The proliferation of pension management databases and software - the so-called "consultant in a box" products -continues to drive changes in the way consultants develop their business and their relationships with plan sponsors.
Consultants say the replacement of traditional consulting functions such as performance analytics and delivery of historical data with automation is causing them to seek new lines of business and fine-tune their client relationships. To be sure, some pension funds are performing more tasks in-house, but the consultants claim they have adapted to concentrate more on problem-solving and interpretation of the data generated by such programs.
The consultants also are being required to be more knowledgeable and able to explain their recommendations to clients, who have much of the same information within their reach. But the additional information also means the client has a better grasp of the situation before beginning work with the consultant, which only helps move discussions along, according to consultants.
Thanks to the advent of cheaper, more powerful computers, the virtual consultants have exploded in the 1990s. Nearly every large consulting firm - and many smaller ones - now offer some form of consulting software.
The programs have taken information that in the past might have been more difficult to gather and made it so much more available that the data have turned into more of a commodity in the marketplace, said Janice Harding, managing director of Russell Data Services, Tacoma, Wash., the division of Frank Russell Co. that develops software. In doing so, it has shifted the work of the consultant from providing that commodity to more strategic information and advice, she said.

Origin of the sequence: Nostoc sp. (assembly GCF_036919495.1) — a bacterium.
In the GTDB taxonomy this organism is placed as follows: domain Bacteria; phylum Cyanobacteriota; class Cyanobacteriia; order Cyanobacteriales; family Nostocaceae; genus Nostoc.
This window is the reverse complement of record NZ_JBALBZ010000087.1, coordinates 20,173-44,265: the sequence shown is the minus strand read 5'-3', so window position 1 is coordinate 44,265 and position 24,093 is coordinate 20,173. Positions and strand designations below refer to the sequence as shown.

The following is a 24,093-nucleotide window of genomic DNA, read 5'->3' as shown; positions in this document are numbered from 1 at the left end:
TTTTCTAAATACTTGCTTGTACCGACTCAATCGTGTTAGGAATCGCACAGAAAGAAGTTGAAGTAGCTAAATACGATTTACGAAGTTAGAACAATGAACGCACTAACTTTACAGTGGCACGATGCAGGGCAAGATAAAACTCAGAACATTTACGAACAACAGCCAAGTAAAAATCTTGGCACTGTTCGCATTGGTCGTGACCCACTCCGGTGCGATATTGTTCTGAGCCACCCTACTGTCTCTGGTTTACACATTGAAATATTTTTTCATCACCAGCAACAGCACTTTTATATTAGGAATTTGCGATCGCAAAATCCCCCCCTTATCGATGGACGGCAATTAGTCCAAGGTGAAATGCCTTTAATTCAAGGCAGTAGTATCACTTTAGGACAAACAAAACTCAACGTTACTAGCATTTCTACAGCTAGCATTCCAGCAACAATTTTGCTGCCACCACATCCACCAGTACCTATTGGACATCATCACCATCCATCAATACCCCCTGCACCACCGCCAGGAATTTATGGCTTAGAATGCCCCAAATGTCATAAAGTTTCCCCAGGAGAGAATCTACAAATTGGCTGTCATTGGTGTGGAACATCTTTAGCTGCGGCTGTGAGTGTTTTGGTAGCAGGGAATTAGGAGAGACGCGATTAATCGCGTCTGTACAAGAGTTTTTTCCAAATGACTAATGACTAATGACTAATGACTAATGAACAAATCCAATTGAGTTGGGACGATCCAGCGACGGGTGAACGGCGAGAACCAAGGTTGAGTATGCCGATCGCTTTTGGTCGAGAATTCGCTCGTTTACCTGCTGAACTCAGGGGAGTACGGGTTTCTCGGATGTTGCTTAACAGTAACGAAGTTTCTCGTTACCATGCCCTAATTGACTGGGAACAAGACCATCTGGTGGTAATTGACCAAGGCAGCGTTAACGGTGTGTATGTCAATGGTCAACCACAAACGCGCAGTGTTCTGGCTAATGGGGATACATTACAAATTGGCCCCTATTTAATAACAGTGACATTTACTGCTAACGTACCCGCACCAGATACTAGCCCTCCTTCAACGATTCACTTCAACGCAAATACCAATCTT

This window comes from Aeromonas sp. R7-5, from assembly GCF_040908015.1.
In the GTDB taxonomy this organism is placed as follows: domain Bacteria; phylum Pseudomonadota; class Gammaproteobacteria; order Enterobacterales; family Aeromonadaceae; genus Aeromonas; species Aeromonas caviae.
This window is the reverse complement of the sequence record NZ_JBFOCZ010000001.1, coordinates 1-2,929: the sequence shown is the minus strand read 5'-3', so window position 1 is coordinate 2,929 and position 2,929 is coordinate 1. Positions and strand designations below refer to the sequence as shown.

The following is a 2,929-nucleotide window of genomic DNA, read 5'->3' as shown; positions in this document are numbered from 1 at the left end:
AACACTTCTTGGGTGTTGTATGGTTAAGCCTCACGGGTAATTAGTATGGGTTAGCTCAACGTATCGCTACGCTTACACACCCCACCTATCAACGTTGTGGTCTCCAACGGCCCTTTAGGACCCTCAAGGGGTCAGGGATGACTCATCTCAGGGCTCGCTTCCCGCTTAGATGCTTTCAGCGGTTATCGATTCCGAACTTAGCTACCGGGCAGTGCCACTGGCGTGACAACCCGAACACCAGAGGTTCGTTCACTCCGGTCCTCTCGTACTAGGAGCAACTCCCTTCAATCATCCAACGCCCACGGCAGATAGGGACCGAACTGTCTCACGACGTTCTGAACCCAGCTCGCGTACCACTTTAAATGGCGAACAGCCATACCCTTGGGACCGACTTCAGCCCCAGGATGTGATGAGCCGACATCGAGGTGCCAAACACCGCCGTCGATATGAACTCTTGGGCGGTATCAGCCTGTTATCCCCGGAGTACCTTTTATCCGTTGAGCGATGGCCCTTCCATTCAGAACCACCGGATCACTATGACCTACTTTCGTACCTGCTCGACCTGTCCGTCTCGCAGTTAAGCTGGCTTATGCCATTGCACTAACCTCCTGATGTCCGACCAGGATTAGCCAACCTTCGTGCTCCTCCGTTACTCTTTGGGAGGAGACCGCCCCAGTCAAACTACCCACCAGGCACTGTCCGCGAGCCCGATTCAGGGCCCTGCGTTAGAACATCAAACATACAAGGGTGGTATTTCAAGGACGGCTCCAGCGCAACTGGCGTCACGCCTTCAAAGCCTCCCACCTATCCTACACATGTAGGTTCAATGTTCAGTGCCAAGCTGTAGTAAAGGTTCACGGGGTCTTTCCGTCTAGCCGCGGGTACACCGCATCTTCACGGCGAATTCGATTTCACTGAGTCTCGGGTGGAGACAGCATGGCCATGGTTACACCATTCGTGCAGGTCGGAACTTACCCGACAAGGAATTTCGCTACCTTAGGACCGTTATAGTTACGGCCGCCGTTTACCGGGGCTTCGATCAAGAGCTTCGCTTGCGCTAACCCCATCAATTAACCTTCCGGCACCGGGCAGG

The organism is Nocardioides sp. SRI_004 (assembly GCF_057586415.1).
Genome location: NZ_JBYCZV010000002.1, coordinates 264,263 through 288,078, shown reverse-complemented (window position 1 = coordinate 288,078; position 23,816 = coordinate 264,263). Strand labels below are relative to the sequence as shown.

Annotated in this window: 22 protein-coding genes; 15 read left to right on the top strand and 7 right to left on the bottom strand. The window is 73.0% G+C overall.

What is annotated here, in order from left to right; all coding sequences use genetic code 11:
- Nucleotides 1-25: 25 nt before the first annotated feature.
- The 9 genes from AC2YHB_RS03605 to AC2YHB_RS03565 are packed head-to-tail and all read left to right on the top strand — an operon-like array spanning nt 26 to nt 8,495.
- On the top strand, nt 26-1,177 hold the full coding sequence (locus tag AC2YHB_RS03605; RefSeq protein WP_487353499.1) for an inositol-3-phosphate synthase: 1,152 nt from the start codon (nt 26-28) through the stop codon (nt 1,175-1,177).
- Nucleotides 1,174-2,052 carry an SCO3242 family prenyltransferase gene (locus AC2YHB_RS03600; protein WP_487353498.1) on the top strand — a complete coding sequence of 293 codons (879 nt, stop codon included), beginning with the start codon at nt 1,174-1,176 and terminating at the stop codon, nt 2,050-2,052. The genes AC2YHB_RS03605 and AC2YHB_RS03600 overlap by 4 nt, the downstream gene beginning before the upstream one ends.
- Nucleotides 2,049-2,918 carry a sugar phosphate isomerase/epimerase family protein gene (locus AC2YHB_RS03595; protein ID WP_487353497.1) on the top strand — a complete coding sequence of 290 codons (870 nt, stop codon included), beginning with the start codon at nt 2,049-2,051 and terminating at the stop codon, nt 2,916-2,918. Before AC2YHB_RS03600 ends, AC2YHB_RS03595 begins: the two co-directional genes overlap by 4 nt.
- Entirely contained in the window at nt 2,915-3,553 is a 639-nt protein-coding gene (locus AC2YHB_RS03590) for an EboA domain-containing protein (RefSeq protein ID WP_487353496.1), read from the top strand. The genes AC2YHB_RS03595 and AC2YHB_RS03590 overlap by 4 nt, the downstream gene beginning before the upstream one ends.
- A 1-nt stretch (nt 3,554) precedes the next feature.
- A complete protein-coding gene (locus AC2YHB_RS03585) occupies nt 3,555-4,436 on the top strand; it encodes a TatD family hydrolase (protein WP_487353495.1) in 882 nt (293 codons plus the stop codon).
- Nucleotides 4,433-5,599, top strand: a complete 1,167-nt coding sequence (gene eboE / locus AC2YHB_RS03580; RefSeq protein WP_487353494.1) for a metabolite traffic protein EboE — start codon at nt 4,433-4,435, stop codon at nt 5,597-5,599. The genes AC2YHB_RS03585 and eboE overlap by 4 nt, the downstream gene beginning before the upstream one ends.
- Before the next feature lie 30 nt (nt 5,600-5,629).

Many plans are replacing consulting functions with automation and using their consulting firms as backup for more sophisticated work, said Scott Lummer, managing director of Ibbotson Associates, Chicago. He noted that software packages are common among the top 300 corporate plans and top 500 public plans, and their use is trickling down to the midsized plans.
Last year, RogersCasey & Associates, Darien, Conn., launched a bargain-priced software package with manager information for sponsors, managers and consultants. The product, InvestWorks, starts at $499 per year for the basic module; additional modules can be added at various prices for analyzing mutual fund performance relative to separate and commingled accounts and to assess "style drift" in portfolios, among other tasks.
One firm, Asset Consulting Group Inc., St. Louis, launched a World Wide Web site that includes some of the information included in the "consultant-in-a-box." The site, www.sponsorlink.com, has been up for more than two months, said Gus Catsavis, vice president and senior consultant.
The site has full information for all equity and fixed-income indexes; a section with regularly updated information on products, performance, asset flows and fee schedules for about 70 participating managers; and manager sections - a kind of site within the site - that function as interactive brochures with mini-requests for proposals and performance analytics.